[astronews] IAAS Monthly Astronomy Newsletter

  • From: Burness Ansell <ki0ar@xxxxxxxxx>
  • To: Astronomy Newsletter <astronews@xxxxxxxxxxxxx>
  • Date: Sat, 1 Mar 2008 22:32:10 -0800 (PST)

                IAAS Monthly Astronomy Newsletter
                           March 2008

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The International Association for Astronomical Studies provides this newsletter 
as a service for
interested persons in the Denver Metro area. The astronomical data presented 
here is not only
useful in Colorado but in other parts of the world as well.

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This newsletter is published on the World Wide Web at 
http://bfa3.home.att.net/astro.html - The
Home of KI0AR - and is received nationally and internationally.

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An Open Invitation - For amateur radio and scanner enthusiasts, when in the 
Denver metro area,
please join the Colorado Astronomy Net on the Rocky Mountain Radio League 
repeater on a frequency
of 146.94 MHz on Tuesday nights at 7 PM local time.

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Special Notice to Denver, CO area residents and visitors to the area: The 
Plains Conservation
Center in Aurora hosts Full Moon Walks every month weather permitting on or 
near the night of the
full Moon. Visit http://www.plainsconservationcenter.org for more information 
and directions.

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Excerpts from JPL mission updates are provided as a public service as part of 
the JPL Solar System
Ambassador / NASA Outreach program.

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In This Newsletter...

* The Moon
* The Planets
* Astronomical Events
* Planetary/Lunar Exploration Missions
* Web Sites of Interest
* Acknowledgments and References
* Subscription Information

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The Moon

Phases:
* New Moon on the 7th.
* 1st Quarter Moon on the 14th.
* Full Moon on the 21st.
* Last Quarter Moon on the 29th.

* Perigee on the 10th, 227,607 mi. from Earth.
* Apogee on the 26th, 251,713 mi. from Earth.

Moon/Planet Pairs:
* The Moon passes 4 deg. south of Jupiter on the 2nd.
* The Moon passes 0.2 deg. south of Mercury on the 5th.
* The Moon passes 0.2 deg. north of Venus on the 5th.
* Venus passes 0.6 deg. south of Neptune on the 6th.
* The Moon passes 1.7 deg. north of Mars on the 14th.
* The Moon passes 0.8 deg. south of Regulus on the 19th.
* The Moon passes 3 deg. south of Saturn on the 19th.
* Mercury passes 1.0 deg. south of Venus on the 23rd.
* The Moon passes 0.5 deg. south of Antares on the 27th.
* The Moon passes 3 deg. south of Jupiter on the 30th.

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The Planets & Dwarf Planets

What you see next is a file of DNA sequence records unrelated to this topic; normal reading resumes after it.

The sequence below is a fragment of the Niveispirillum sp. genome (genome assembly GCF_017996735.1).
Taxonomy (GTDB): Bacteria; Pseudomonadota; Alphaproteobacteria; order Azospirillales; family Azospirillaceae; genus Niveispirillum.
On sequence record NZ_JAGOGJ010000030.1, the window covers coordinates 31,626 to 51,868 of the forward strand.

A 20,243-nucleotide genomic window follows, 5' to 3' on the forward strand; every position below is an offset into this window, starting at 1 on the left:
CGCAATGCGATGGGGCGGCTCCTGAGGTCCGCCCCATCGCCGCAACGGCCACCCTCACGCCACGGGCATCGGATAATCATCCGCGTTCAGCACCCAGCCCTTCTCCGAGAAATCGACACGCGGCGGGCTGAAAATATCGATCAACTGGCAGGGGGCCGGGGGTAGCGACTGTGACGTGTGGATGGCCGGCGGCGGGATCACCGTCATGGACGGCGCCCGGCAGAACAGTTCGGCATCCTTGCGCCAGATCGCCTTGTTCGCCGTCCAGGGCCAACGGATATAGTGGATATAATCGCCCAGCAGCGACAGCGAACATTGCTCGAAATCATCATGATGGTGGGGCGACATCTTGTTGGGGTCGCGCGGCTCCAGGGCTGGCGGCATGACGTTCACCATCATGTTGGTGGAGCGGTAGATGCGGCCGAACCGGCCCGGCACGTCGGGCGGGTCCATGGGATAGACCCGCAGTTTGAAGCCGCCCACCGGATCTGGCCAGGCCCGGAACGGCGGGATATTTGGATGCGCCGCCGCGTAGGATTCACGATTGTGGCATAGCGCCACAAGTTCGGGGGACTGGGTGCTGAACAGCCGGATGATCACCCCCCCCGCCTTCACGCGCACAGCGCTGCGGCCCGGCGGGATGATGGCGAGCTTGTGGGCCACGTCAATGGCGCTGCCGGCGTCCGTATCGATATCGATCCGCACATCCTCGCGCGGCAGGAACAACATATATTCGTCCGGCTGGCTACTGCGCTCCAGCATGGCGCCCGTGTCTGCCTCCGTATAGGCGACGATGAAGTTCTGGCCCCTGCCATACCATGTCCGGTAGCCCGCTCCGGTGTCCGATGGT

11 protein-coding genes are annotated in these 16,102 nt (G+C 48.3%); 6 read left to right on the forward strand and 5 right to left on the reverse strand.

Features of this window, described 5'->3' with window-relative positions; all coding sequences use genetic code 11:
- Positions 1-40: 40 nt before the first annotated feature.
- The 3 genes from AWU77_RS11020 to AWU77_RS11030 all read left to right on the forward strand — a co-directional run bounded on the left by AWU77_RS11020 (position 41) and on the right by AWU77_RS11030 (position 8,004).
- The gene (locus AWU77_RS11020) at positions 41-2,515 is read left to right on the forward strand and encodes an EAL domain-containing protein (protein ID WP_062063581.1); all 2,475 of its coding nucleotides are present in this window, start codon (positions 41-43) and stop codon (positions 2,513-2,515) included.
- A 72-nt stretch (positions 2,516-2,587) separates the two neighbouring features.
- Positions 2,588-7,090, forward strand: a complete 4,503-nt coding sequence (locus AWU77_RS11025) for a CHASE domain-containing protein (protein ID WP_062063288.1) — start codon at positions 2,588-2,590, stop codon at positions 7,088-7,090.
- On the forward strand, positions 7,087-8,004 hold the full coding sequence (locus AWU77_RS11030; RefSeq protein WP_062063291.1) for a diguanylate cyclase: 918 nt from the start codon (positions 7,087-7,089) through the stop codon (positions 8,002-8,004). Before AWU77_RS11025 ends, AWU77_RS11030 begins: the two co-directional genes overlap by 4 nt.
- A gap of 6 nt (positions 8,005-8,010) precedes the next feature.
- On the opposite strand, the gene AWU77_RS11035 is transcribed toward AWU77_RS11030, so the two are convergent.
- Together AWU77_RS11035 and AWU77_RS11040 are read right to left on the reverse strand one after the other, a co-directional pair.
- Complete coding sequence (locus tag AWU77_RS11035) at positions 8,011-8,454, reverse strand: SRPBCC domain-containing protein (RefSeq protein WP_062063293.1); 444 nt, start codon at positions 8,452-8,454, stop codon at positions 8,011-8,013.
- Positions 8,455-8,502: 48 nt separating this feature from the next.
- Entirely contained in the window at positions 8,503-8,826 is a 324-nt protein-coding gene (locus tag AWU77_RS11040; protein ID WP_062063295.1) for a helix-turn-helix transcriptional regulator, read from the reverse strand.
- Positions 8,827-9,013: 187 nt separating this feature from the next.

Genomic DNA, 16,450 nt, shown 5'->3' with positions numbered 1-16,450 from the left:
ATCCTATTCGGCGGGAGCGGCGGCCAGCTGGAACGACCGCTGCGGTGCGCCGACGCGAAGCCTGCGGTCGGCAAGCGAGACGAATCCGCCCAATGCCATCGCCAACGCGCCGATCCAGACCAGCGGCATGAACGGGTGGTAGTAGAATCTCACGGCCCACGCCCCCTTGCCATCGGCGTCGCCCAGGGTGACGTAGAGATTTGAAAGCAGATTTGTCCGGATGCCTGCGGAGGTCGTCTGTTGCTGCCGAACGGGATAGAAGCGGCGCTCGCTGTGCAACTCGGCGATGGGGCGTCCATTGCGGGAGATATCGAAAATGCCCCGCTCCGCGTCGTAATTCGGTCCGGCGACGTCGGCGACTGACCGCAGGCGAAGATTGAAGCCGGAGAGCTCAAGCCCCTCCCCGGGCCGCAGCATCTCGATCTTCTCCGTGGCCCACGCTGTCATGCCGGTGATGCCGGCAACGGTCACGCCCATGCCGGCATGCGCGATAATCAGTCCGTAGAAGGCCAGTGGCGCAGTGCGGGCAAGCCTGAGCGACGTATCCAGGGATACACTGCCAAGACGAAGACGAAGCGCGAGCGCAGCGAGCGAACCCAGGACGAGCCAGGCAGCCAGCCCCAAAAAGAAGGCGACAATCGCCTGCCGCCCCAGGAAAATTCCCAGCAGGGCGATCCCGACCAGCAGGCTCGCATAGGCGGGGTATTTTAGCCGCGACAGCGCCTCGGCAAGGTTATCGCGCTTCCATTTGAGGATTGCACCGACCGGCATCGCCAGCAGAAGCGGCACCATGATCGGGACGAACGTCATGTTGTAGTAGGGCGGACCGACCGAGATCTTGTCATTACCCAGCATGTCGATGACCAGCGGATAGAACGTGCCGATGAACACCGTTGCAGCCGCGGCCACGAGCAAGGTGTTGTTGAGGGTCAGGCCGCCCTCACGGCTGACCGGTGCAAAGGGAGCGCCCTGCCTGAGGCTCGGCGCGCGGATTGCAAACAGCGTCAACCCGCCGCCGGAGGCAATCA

Planetary Reports generated by "TheSky" software. 
(http://bfa3.home.att.net/planrpts.html) These
reports provide predicted data for the planets for the first of each month for 
the current year.
The rise and set times for the Sun and the Moon for each day of the month are 
also included in the
reports.
(All times are local unless otherwise noted.)

* Planetary Highlights for March - For this month, only Mars and Saturn put on 
a nice evening
show. But for early risers, the morning sky provides views of Jupiter, Venus 
and Mercury. Cool
nights in the Northern Hemisphere still provide good seeing conditions for 
observing the heavens
this month.

* Mercury - Is at greatest western elongation (27 deg.) on the 3rd. Mercury 
rises about 5:22 am on
the 1st and about 5:21 am by month's end. Look for Mercury early in the month 
as Mercury rapidly
descends into the early morning twilight glow before sunrise. Mercury moves 
from the constellation
of Capricornus into Aquarius this month. Mercury shines at magnitude 0.1 on the 
1st and brightens
slightly to magnitude -0.1 on the 15th.
 
* Venus - Rises about 5:30 am on the 1st and about 5:09 am by month's end. Look 
for Venus in the
early morning sky before sunrise. Venus shines at magnitude -3.8 and passes 
from the constellation
of Capricornus into Aquarius this month.
 
* Earth - (US) Daylight savings time ends on the 9th. The Vernal Equinox occurs 
at 1:48 am EDT on
the 20th.
 
* Mars - Sets at 2:58 am on the 1st and about 1:43 am by month's end. Mars is 
in the constellation
of Gemini. Look for Mars nearly overhead after sunset. Mars shines at magnitude 
0.5.

* Jupiter - Rises at 3:46 am on the 1st and about 2:01 am by month's end. 
Jupiter continues to
climb higher in the southeast in the morning sky. Jupiter is in the 
constellation of Sagittarius
shining at magnitude -2.0.

* Saturn - Rises around 5:05 pm on the 1st and about 2:53 pm by month's end. 
Saturn is still
visible for most of the evening this month. Saturn shines at magnitude 0.3 in 
the constellation of
Leo.

* Uranus - Is in conjunction with the Sun on the 8th and is not visible this 
month.

* Neptune - Has returned to the morning sky this month but remains in the early 
morning twilight
and will be difficult to spot. Neptune rises at 5:46 am on the 1st and about 
3:47 am by month's
end. Neptune is in the constellation of Capricornus shining at magnitude 8.0.

Dwarf Planets

* Ceres - Sets about 11:35 pm on the 1st and about 10:29 pm by month's end. 
Ceres is in the
constellation of Taurus and shines at magnitude 8.9.

* Pluto - Rises about 2:21 am on the 1st and about 12:20 am by month's end. 
Pluto shines at
magnitude 14.0 in the constellation of Sagittarius. As always, good luck at 
spotting this one, a
large telescope and very dark skies will be needed.

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Astronomical Events

Meteor Showers
* There are some minor meteor showers this month but none that produce rates 
much higher than 2-5
per hour, except the Gamma Normids that extend over the period of March 11 to 
21, with the maximum